Intel Short Interest Plunged Before Chip Flaws Were Revealed

Print Email

For the two-week short-interest reporting period that ended December 29, the number of shares short in Intel Corp. (NASDAQ: INTC) dropped by 27.3% (more than 36 million shares) to 116.41 million, representing just 2.5% of the stock’s total float. At an average trading volume of around 31 million shares a day, days to cover have settled at four.

The share price rose about 3.6% in that same two-week period, likely prompting the massive selloff on Intel shares. Just a few days later, the company was forced to reveal that it had found two flaws in every processor chip it has sold for the past two decades, at least.

From a closing high of $46.16 on January 2, the stock has dropped 7.9% to close at $42.50 most recently. The shorts who dumped their shares before January 2 left a lot of cash on the table. Will they place their bets again, believing that the share price collapse isn’t over yet?

The two flaws — called Meltdown and Spectre — will hit server customers hardest. The recent software patch released by Microsoft could degrade the chips’ performance by as much as 30%. Intel’s corporate customers may have to choose between installing Microsoft’s fixes or taking the performance hit that installing those fixes will mean.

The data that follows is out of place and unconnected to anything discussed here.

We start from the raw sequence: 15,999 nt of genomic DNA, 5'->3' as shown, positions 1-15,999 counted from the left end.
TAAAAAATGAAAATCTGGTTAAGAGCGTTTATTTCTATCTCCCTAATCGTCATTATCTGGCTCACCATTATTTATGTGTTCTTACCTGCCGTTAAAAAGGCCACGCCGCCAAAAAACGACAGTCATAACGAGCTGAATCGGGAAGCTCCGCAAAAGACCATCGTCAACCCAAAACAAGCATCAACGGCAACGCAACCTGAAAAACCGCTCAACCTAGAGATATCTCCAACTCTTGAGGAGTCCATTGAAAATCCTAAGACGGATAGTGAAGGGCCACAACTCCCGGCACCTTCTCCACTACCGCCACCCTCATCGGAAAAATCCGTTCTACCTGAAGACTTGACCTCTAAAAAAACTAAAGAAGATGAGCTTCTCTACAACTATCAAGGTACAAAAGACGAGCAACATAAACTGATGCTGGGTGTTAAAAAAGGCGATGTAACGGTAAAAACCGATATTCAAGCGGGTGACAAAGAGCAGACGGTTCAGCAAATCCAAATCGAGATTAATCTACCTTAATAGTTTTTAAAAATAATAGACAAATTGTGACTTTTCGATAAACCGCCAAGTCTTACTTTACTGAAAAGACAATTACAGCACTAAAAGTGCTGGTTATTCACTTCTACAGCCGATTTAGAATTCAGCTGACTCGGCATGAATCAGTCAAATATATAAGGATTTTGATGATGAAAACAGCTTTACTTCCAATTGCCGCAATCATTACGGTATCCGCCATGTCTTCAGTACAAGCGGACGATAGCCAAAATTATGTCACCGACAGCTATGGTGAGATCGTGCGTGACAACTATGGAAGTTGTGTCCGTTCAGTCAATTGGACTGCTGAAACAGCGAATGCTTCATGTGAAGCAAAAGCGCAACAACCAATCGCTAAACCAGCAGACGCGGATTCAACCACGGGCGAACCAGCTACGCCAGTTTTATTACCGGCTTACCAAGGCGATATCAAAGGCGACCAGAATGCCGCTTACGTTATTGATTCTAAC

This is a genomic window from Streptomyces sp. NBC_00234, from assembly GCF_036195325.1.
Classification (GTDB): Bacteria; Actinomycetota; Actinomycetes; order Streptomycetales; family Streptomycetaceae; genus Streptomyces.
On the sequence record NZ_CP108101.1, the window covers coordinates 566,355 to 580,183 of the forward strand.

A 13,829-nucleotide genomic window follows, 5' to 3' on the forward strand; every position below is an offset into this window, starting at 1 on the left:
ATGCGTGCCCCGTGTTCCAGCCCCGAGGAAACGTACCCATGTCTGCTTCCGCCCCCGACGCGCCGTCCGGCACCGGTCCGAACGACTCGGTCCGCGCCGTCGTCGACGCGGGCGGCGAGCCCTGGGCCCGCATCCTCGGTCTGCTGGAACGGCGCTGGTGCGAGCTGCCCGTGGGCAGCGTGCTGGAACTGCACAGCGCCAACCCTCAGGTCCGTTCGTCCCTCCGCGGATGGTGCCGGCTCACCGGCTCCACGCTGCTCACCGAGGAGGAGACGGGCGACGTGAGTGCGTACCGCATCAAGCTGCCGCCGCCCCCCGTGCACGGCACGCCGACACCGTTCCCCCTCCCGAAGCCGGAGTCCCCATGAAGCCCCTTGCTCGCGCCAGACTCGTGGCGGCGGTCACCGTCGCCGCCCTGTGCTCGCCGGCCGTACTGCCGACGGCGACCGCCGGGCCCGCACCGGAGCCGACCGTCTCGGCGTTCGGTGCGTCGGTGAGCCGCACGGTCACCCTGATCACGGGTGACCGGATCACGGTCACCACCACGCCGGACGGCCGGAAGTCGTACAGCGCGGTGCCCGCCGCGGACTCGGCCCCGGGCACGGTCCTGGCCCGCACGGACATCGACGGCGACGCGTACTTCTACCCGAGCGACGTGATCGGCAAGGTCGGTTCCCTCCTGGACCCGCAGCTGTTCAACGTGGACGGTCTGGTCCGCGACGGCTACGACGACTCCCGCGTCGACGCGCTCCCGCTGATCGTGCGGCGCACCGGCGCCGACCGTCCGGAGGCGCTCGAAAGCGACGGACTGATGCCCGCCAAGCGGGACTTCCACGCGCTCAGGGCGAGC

That is certain to irritate some customers more than others. Those who choose to install the fixes and then have to buy more servers to get their performance back to where it once was are likely to be particularly unhappy.

Will these customers turn to rivals AMD or ARM? One Intel customer that provides cloud computing services told Reuters yesterday that if Intel doesn’t “step up and do something to make this right then we’re going to have to punish them in the marketplace” by turning to another vendor.

Other chipmakers — Qualcomm and Cavium, for example — are already working on ARM-based processors to compete with Intel. The big issue for these vendors is how much code needs to be rewritten for applications that currently run on Intel chips.

Either solution is going to be costly both for Intel and its customers. But Intel is likely to fare the worst.

Shares closed at $42.50 on Wednesday, down 2.6% on the day. The stock’s 52-week trading range is $33.23 to $47.64, and the 12-month consensus price target is $47.08.